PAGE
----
#### Archived

This topic is now archived and is closed to further replies.

# Bitshifts and other op's

This topic is 5407 days old which is more than the 365 day threshold we allow for new replies. Please post a new topic.

## Recommended Posts

OK, one thing i''v never looked into much are the the following signs, and was wondering if anyone knows any tutorials explaining in detail how they are used in programming (possiblly C#): ^ | & << >> <> Now I know a little about each (except <> which i''m not sure is one), but I would like a good tutorial explaining them in more detail.

##### Share on other sites
Any c#/c/c++ reference will do.

^ = XOR
| = OR
& = AND
<< = left bit shift
>> = right bit shift

In some other languages (vb for example), <> is considered the NOT operator.
However, in c-type languages, the exclamation mark (!) represents it.

[edited by - Nik02 on August 7, 2003 6:05:36 AM]

##### Share on other sites
<< can also be the "insertion operator"
>> can also be the "extraction operator"

when dealing with C++ style streams...

as for the binary ops..i can give a few examples to get you started:

01010101 and 00001111 = 00000101 (useful in bitmasking)
01010101 or 00001111 = 01011111 (useful in creating flags)
01010101 xor 00001111 = 01011010 (hmmm...simple encryption)

bitshifting works as follows ( these are in binary for the sake of clarity, so if you entered this into your lovely compiler it would assume decimal and fux0r )

00001111 << 2 = 00111100 ( bits are shifted 2 places to the right, anything that moves beyond the variables border is lost )

>> works the same but shifts to the left

##### Share on other sites
Tnx for the replies. I understand the << >> <> | and & now, but still arnt too sure about the ^, I use it for things like enabling/disabling buttons with button.Enabled^=true but I dont know how it works. I'm just skimming through that page now, but if it isnt on there can someone help with that, if it is just say and i'll find it l8r.

Tnx for the help

PS OH and one thing u could maybe help me on is, im making a button with colors, and when its disabled I want to created a faded version of that color. I tryed the built in FromArgb but it doesnt work. So heres what I need, an alpha value, IE the value I want the color of the button to fade into the background. I have the color of the button, the alpha value (IE 50 = 50% opacity) and the back color. What can I do to the RGB values to get it to act like a faded color. I'm just playing about with it now, with some pretty weird effects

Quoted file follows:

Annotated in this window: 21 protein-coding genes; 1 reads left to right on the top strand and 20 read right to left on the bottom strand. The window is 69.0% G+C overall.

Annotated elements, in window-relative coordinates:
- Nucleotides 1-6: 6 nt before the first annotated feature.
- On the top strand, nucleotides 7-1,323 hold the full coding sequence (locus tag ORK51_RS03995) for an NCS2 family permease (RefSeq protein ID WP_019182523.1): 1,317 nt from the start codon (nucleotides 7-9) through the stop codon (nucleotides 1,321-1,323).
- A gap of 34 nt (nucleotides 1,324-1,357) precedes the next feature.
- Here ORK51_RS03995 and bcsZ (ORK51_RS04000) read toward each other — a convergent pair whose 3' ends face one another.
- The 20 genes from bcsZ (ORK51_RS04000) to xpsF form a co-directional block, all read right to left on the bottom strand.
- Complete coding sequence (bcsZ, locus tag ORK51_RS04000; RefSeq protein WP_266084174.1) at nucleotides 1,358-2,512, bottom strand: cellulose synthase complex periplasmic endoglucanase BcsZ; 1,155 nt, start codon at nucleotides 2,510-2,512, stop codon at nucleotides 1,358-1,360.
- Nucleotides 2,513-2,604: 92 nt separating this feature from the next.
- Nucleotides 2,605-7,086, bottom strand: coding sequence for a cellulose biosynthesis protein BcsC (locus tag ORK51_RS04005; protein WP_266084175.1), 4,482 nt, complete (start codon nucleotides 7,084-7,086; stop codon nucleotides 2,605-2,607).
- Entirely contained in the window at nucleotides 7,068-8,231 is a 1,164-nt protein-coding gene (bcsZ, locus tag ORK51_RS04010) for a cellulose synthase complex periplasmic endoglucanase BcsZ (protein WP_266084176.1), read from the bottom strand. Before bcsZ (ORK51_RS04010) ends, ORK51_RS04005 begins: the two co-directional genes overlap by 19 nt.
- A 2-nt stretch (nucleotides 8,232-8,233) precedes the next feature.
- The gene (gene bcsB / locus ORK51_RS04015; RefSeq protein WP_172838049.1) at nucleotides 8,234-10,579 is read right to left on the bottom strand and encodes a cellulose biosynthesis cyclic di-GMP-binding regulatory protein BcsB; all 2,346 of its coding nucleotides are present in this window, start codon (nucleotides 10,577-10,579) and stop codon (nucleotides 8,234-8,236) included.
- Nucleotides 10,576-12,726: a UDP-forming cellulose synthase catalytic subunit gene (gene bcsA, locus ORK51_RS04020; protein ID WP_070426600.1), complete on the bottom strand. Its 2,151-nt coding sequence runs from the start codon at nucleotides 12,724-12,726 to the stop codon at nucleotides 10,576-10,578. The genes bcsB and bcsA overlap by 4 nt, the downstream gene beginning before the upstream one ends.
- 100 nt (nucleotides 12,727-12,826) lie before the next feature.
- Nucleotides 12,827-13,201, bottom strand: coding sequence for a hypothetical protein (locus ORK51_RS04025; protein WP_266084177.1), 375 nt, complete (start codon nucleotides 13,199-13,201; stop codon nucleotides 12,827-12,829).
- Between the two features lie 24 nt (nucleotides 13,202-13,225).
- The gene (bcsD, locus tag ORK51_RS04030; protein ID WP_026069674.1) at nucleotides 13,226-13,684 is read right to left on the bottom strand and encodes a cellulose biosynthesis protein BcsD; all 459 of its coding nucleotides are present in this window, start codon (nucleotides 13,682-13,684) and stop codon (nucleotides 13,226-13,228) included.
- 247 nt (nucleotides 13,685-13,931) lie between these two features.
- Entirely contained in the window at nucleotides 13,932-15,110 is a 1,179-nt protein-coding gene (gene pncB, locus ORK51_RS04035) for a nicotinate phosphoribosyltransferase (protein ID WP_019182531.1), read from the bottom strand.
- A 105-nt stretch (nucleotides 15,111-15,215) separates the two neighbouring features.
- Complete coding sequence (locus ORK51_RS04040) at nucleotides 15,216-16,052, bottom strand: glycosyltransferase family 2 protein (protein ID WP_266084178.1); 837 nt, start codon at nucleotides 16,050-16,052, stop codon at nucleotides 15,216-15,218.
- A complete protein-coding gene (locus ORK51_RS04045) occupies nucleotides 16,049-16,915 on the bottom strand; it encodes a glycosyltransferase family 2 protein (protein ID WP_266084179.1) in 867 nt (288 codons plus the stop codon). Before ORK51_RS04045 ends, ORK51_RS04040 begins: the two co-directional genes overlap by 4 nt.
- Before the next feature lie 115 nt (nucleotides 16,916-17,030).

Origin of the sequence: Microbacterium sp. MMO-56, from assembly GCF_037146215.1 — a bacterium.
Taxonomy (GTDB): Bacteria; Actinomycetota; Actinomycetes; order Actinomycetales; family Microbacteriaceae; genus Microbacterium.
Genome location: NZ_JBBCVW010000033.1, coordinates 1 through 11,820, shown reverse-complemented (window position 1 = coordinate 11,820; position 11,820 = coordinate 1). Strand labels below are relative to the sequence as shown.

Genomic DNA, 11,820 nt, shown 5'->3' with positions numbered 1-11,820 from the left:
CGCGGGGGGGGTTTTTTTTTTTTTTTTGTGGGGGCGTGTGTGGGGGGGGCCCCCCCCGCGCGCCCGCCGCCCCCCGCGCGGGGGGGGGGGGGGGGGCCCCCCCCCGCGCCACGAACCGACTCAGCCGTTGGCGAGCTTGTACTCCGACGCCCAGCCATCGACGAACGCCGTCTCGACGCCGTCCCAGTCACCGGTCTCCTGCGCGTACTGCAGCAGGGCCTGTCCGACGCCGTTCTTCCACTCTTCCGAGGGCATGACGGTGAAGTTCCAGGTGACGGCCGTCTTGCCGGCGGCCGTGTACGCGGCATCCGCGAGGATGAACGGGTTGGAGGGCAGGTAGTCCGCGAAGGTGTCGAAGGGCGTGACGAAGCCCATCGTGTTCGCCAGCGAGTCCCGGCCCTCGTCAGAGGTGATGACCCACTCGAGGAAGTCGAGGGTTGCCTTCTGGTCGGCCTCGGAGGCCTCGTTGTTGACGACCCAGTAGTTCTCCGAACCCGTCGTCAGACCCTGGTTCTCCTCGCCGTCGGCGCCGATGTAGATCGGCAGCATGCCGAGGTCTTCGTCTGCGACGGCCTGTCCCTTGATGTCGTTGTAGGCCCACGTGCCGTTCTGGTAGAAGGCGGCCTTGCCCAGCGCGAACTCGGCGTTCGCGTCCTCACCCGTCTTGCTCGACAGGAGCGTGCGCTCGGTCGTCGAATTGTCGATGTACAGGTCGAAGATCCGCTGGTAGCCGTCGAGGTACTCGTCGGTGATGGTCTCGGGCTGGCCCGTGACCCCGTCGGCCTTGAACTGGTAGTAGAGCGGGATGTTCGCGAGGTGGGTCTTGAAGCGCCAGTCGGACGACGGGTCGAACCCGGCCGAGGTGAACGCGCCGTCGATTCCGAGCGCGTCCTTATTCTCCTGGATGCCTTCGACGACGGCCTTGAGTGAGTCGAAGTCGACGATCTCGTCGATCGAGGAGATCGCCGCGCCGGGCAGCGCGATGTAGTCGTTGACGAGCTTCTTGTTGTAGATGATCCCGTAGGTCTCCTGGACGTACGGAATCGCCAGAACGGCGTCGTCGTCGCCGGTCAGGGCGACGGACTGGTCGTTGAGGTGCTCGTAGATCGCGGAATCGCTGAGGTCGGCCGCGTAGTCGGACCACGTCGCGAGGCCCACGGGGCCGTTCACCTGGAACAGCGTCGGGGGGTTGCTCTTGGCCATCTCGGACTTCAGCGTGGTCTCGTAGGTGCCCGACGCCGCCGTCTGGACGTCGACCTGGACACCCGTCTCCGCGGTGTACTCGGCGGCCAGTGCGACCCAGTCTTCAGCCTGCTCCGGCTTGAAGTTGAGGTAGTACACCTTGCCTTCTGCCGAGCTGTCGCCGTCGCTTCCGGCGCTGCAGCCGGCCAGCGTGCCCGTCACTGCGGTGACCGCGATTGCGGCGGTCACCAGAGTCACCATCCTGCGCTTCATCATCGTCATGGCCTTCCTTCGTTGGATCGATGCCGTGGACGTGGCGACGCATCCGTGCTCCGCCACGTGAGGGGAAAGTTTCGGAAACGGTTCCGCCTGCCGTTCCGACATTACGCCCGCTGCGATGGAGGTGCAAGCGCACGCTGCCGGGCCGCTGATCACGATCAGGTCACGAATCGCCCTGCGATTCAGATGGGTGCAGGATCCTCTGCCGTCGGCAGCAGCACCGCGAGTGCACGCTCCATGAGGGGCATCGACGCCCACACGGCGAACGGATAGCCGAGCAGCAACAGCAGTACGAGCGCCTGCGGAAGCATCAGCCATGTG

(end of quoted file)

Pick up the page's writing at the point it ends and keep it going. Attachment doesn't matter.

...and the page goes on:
[edited by - malpass on August 7, 2003 6:44:15 AM]

##### Share on other sites
quote:
Original post by Nik02
In some other languages (vb for example), <> is considered the NOT operator.
However, in c-type languages, the exclamation mark (!) represents it.

[edited by - Nik02 on August 7, 2003 6:05:36 AM]

That is incorrect... <> in VB means less than or greater than. The word NOT is considered the NOT operator . By meaning, if you check a variable for being less than a value or greater than a value, it logically means anything but that value. It is not a replacement for the NOT operator however.

The XOR operator ^

XOR means exclusive or, so...
0 ^ 0 = 0
1 ^ 0 = 1
0 ^ 1 = 1
1 ^ 1 = 0

So, when you''re using it for changing the status of a variable..

Say you have a boolean flag, values can only be 0 or 1 (simple example):
SomeFlag = 0; //Start with flag off//Change status of the flagSomeFlag^=1; //0 ^ 1 = 1, so it went from 0 -> 1 (off to on)//Lets change it again:SomeFlag^=1; //1 ^ 1 = 0, so it went from 1 -> (on to off)

Now you can see why your variable is acting the way it is . you can even use XOR to swap 2 variables without using a temporary .

v1 = 1; //01v2 = 3; //11v1 ^= v2; //01 ^ 11 = 10v2 ^= v1; //11 ^ 10 = 01v1 ^= v2; //10 ^ 01 = 11

As you can see, v1 started as 1, and ended as 3, while v2 started as 3 and ended at 1. Just some info to show you how neat bitwise operators can be. I have used the pretty extensively in my programming.

##### Share on other sites
Cool, thx for that.

I think iv done the color thingy:

For each, R, G and B, do this

BackColor.R+(TopColor.R-BackColor.R*percent)

where percent = 0-1

This looks right when I test it but could anyone confirm?

##### Share on other sites
quote:

That is incorrect... <> in VB means less than or greater than. The word NOT is considered the NOT operator . By meaning, if you check a variable for being less than a value or greater than a value, it logically means anything but that value. It is not a replacement for the NOT operator however.

Agreed.
However, for value comparisons, it works exactly same as the real NOT.
I didn''t put much significance in VB''s syntax on my post, anyway...

rgds Nik

##### Share on other sites
quote:

>> works the same but shifts to the left

Shouldn''t that be right?

##### Share on other sites
quote:
Original post by malpass
Cool, thx for that.

I think iv done the color thingy:

For each, R, G and B, do this

BackColor.R+(TopColor.R-BackColor.R*percent)

where percent = 0-1

This looks right when I test it but could anyone confirm?

I'm thinking you want something more like this for blending two colors:

ipercent = 1.0f-percent;
//Assuming you wanted percent to mean the % of topcolor to show
value.R = BackColor.R*ipercent + TopColor.R*percent;
value.G = BackColor.G*ipercent + TopColor.G*percent;
value.B = BackColor.B*ipercent + TopColor.B*percent;

--- Edit ---
Just wanted to ask exactly what you're trying to accomplish with your colors

[edited by - Ready4Dis on August 7, 2003 5:14:52 PM]

• 10
• 17
• 9
• 14
• 41